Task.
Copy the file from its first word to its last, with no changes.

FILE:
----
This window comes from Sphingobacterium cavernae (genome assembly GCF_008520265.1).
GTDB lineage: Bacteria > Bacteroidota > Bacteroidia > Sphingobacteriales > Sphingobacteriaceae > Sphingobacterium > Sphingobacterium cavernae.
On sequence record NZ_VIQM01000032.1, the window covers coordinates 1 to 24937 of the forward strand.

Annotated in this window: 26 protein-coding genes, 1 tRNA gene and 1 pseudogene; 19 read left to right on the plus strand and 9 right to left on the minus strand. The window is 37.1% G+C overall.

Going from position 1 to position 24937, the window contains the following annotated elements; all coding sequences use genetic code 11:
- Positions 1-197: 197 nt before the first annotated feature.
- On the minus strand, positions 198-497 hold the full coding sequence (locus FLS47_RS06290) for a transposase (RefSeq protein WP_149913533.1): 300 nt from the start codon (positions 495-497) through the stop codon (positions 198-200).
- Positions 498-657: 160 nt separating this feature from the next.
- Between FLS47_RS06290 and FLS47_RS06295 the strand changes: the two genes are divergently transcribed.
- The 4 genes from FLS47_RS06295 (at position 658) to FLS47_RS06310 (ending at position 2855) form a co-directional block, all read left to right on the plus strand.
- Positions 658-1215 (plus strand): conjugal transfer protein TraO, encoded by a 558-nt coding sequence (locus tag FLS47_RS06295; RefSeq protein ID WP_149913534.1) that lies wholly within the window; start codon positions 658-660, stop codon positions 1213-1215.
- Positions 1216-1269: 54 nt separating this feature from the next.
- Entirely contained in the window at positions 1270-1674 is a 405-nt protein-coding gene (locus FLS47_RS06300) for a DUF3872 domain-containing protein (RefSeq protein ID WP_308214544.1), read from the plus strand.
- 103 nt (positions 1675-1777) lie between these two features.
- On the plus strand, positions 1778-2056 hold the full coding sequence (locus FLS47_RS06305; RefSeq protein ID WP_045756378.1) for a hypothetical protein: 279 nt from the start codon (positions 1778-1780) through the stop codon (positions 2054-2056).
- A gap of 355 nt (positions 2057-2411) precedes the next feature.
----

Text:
This window comes from Sphingobacterium cavernae (genome assembly GCF_008520265.1).
GTDB lineage: Bacteria > Bacteroidota > Bacteroidia > Sphingobacteriales > Sphingobacteriaceae > Sphingobacterium > Sphingobacterium cavernae.
On sequence record NZ_VIQM01000032.1, the window covers coordinates 1 to 24937 of the forward strand.

Annotated in this window: 26 protein-coding genes, 1 tRNA gene and 1 pseudogene; 19 read left to right on the plus strand and 9 right to left on the minus strand. The window is 37.1% G+C overall.

Going from position 1 to position 24937, the window contains the following annotated elements; all coding sequences use genetic code 11:
- Positions 1-197: 197 nt before the first annotated feature.
- On the minus strand, positions 198-497 hold the full coding sequence (locus FLS47_RS06290) for a transposase (RefSeq protein WP_149913533.1): 300 nt from the start codon (positions 495-497) through the stop codon (positions 198-200).
- Positions 498-657: 160 nt separating this feature from the next.
- Between FLS47_RS06290 and FLS47_RS06295 the strand changes: the two genes are divergently transcribed.
- The 4 genes from FLS47_RS06295 (at position 658) to FLS47_RS06310 (ending at position 2855) form a co-directional block, all read left to right on the plus strand.
- Positions 658-1215 (plus strand): conjugal transfer protein TraO, encoded by a 558-nt coding sequence (locus tag FLS47_RS06295; RefSeq protein ID WP_149913534.1) that lies wholly within the window; start codon positions 658-660, stop codon positions 1213-1215.
- Positions 1216-1269: 54 nt separating this feature from the next.
- Entirely contained in the window at positions 1270-1674 is a 405-nt protein-coding gene (locus FLS47_RS06300) for a DUF3872 domain-containing protein (RefSeq protein ID WP_308214544.1), read from the plus strand.
- 103 nt (positions 1675-1777) lie between these two features.
- On the plus strand, positions 1778-2056 hold the full coding sequence (locus FLS47_RS06305; RefSeq protein ID WP_045756378.1) for a hypothetical protein: 279 nt from the start codon (positions 1778-1780) through the stop codon (positions 2054-2056).
- A gap of 355 nt (positions 2057-2411) precedes the next feature.